How Hormones Affect Sleep

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11 Jan How Hormones Affect Sleep

Difficulty sleeping is one of the more common symptoms during the hormonal transition of peri-menopause and menopause. Here’s what the research has to say about how hormones affect sleep.

First off, progesterone. This hormone is responsible for our deepest sleep cycle, non-REM sleep, primarily by affecting GABA receptors.

Estrogen also plays a role. The hormone has been shown to decrease the amount of time it takes to fall asleep as well as the number of awakenings during the night to help with both sleep quality and latency. It does this by breaking down norepinephrine, serotonin and acetylcholine in the body. Estrogen also helps quell hot flashes, a common reason for sleep interruption during menopause.

The adrenal glands are responsible for cortisol regulation. Cortisol is a hormone that is released in response to stress. Normally its levels are high during the day and tapper off towards the night. With chronic stress however, cortisol release may be altered and higher levels detected at night. This in turn suppresses melatonin production making it difficult to fall asleep or stay asleep. Early morning 2-3am waking is a common pattern seen with high cortisol at night.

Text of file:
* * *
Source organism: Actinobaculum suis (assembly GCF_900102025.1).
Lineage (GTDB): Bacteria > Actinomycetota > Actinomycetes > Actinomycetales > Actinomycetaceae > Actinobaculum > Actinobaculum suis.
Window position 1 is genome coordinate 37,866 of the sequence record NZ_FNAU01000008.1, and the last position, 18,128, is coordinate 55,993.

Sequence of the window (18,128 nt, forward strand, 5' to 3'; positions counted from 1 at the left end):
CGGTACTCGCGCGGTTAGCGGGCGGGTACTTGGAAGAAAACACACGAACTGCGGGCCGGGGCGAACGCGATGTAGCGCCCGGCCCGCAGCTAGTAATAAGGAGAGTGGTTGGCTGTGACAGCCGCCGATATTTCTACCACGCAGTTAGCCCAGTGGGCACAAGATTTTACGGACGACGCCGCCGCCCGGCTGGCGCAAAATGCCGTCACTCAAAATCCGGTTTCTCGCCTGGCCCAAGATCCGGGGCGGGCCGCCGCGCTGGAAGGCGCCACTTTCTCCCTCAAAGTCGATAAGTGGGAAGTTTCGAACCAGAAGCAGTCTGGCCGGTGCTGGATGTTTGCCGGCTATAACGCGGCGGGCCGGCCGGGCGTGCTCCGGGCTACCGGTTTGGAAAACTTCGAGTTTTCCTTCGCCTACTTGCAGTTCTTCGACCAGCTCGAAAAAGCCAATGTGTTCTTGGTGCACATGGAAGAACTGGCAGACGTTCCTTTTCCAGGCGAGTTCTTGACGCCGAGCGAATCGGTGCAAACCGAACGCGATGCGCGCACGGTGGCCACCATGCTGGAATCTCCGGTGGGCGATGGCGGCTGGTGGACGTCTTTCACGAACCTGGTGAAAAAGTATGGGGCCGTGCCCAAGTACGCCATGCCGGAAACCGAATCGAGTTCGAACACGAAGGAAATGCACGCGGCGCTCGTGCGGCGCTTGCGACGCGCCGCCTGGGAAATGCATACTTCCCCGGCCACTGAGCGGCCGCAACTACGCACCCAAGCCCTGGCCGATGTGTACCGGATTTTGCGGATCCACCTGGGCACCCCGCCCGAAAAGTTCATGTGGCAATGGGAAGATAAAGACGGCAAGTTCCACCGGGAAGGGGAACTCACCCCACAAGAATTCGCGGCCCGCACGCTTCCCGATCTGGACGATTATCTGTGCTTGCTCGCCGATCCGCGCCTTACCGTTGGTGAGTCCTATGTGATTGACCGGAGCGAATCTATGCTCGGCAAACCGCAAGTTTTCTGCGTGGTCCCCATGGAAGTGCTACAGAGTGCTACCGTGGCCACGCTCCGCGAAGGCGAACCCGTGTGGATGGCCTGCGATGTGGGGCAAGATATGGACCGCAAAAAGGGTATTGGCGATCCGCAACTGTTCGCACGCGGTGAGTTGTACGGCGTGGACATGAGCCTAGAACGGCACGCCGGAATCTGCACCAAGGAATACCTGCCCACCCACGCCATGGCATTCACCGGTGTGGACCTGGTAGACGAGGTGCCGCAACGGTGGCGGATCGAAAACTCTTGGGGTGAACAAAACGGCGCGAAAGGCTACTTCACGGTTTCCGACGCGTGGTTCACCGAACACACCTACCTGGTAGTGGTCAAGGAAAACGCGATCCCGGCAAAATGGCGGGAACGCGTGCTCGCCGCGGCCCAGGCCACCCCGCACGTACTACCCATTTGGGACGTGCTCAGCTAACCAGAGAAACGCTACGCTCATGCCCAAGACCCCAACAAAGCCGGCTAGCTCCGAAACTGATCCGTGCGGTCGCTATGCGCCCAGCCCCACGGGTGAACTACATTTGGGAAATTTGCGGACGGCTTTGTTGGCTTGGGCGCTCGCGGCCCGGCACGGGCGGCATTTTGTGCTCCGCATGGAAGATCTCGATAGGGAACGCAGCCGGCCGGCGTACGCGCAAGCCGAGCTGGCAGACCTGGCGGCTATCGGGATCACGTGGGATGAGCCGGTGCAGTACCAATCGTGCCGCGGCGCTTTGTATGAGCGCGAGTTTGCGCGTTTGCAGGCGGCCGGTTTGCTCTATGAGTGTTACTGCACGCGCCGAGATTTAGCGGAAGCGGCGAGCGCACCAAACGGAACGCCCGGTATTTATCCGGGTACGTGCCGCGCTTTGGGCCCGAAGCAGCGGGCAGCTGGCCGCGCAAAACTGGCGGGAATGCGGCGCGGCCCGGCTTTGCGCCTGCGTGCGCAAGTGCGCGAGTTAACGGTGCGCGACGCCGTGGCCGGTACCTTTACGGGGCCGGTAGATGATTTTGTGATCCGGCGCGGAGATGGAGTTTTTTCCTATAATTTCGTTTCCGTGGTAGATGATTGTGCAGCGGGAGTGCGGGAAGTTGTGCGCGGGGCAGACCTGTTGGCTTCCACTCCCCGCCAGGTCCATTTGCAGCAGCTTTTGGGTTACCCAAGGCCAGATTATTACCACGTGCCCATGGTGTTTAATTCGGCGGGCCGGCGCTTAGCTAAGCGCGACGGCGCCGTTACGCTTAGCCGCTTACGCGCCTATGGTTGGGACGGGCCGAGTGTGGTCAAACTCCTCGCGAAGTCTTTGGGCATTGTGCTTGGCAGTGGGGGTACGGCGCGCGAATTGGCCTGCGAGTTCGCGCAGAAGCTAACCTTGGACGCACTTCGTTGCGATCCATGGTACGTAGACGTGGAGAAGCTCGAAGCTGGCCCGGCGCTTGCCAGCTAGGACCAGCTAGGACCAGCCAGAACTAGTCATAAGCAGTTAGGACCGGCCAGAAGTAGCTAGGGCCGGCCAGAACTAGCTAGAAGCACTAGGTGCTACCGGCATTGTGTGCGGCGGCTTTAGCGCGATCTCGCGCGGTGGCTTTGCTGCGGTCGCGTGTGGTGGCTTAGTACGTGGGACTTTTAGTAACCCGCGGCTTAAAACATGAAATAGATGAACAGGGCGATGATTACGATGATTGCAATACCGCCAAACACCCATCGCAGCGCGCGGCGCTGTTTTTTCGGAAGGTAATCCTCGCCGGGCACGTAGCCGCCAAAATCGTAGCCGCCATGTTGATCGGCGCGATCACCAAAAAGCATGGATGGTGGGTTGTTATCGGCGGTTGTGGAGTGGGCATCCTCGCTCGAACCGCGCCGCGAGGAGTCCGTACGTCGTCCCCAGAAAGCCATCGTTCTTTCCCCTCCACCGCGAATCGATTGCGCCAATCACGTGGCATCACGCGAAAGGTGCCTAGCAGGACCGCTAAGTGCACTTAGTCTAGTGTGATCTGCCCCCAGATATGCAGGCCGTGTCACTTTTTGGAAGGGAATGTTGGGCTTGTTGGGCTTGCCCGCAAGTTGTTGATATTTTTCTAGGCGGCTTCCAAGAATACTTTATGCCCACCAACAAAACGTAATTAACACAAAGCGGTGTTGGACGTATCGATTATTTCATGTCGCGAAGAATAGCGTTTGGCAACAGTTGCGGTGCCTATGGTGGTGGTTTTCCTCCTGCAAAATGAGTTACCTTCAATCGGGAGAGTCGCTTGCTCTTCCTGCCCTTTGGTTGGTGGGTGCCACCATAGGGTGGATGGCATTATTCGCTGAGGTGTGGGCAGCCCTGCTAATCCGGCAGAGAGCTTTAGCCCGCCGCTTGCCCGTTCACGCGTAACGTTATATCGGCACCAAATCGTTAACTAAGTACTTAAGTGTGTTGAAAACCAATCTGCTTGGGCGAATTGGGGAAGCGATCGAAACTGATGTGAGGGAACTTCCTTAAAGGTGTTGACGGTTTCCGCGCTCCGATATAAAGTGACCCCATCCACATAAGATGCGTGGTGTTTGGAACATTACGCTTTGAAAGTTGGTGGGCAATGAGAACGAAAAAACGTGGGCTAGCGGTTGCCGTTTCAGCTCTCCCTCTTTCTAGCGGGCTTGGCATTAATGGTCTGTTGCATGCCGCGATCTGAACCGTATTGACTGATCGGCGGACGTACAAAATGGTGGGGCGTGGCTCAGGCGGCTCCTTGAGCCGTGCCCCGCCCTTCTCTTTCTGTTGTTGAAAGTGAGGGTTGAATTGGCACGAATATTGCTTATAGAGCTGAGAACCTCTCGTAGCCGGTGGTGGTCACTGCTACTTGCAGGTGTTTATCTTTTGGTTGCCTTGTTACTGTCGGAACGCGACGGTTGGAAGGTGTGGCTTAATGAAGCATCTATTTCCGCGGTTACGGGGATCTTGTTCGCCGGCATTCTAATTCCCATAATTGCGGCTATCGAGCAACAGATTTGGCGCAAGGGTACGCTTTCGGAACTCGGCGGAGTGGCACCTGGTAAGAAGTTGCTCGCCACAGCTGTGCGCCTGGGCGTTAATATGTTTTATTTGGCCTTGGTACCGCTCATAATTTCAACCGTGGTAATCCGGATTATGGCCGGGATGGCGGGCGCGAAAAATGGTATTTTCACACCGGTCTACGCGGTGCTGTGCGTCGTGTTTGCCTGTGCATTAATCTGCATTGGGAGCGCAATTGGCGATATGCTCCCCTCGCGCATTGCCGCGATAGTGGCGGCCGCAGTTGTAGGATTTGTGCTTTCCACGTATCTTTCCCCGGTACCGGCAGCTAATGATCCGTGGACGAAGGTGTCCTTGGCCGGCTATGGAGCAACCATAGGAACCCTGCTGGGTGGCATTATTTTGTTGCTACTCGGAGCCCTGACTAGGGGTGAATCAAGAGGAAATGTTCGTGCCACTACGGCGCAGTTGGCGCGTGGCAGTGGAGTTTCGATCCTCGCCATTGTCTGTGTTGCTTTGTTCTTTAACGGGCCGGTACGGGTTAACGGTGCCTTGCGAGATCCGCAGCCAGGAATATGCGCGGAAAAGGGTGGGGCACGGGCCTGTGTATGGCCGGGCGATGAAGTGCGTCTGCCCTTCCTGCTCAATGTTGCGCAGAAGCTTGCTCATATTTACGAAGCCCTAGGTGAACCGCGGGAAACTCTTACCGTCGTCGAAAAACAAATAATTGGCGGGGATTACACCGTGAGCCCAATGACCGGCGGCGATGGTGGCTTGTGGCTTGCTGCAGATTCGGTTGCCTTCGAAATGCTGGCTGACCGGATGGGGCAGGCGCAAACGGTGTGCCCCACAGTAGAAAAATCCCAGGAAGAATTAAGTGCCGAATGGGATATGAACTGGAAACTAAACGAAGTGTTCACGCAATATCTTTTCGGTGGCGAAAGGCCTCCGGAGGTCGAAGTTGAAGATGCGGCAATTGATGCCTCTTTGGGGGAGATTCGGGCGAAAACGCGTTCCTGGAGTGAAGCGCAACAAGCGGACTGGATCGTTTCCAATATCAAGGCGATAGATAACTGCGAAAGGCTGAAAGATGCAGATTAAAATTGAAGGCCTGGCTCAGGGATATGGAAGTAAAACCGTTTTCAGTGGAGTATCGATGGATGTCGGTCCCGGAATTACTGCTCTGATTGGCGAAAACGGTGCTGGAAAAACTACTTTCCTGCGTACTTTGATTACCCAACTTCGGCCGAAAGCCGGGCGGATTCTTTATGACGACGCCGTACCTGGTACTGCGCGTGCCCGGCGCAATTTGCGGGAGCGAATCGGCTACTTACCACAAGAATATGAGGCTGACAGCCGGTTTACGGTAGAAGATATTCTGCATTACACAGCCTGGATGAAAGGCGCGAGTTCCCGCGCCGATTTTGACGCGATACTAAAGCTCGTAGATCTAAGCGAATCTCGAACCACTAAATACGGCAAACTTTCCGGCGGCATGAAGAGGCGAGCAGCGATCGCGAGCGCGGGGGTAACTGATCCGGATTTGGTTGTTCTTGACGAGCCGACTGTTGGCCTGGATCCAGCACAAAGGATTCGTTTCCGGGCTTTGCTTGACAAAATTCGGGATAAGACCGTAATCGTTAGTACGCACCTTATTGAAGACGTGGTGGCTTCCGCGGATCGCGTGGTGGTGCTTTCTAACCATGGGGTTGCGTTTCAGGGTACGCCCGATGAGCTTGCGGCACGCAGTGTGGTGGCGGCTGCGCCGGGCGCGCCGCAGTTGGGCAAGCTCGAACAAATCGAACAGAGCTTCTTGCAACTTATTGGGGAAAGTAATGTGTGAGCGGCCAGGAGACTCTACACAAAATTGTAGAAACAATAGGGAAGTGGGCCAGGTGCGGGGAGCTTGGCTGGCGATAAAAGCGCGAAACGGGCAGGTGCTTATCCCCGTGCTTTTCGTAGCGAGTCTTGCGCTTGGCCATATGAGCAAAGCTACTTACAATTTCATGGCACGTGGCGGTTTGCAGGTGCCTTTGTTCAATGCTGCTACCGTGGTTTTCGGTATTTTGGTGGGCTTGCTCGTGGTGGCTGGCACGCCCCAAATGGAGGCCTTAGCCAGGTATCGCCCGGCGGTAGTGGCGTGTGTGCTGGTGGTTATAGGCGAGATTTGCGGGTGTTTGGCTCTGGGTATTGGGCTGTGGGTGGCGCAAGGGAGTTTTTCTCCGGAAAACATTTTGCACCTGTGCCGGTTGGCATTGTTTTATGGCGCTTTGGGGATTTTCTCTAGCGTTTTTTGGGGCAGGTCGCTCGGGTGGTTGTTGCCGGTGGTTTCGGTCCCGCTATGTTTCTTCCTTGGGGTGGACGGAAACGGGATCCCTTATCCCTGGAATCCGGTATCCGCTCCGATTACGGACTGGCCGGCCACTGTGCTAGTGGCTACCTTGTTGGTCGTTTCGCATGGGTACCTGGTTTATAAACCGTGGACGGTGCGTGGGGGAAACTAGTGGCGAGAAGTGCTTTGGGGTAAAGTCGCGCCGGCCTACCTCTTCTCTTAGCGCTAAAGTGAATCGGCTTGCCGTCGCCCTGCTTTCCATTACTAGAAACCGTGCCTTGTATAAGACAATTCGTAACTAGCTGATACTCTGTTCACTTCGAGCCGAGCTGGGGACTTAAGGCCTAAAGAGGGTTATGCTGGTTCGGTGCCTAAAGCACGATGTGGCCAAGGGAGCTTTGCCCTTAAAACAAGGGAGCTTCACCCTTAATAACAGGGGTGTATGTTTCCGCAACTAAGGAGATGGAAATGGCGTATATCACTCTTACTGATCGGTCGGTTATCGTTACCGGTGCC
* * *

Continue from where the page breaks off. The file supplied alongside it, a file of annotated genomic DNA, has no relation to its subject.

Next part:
Melatonin levels naturally decrease with age, but this hormone is also suppressed by blue light from electronics and bright light generally. If melatonin levels are disrupted, so is sleep. This hormone is released by the pineal gland and it’s responsible for regulating sleep and wakefulness. It works inversely to cortisol with levels slowly increasing mid to late evening and remaining elevated throughout the night.

In addition to hormones, sleep can be affected by a number of external factors. It is important to maintain proper sleep hygiene as follows:

  • Avoid napping during the day.
  • Avoid stimulants such as caffeine, nicotine, and alcohol too close to bedtime.
  • Exercise can promote good sleep, but avoid vigorous exercise too close to bedtime.
  • Food can be disruptive right before sleep.
  • Ensure adequate exposure to natural light during the day.
  • Establish a regular relaxing bedtime routine.
  • Associate your bed with sleep.
  • Make sure that the sleep environment is pleasant and relaxing and free from light pollution. E.g. Lighted alarm clock faces, street lights through open windows, cell phones/tablet devices.

If you’re seeking hormone support and reside in the Lower Mainland, as a certified Menopause clinician, I’m confident I can help. Give us a call!

Reference:

  • Eichling, Philip S., M.D. Evaluating and Treating Menopausal Sleep Problems. Menopause Management. Sept/Oct 2002.


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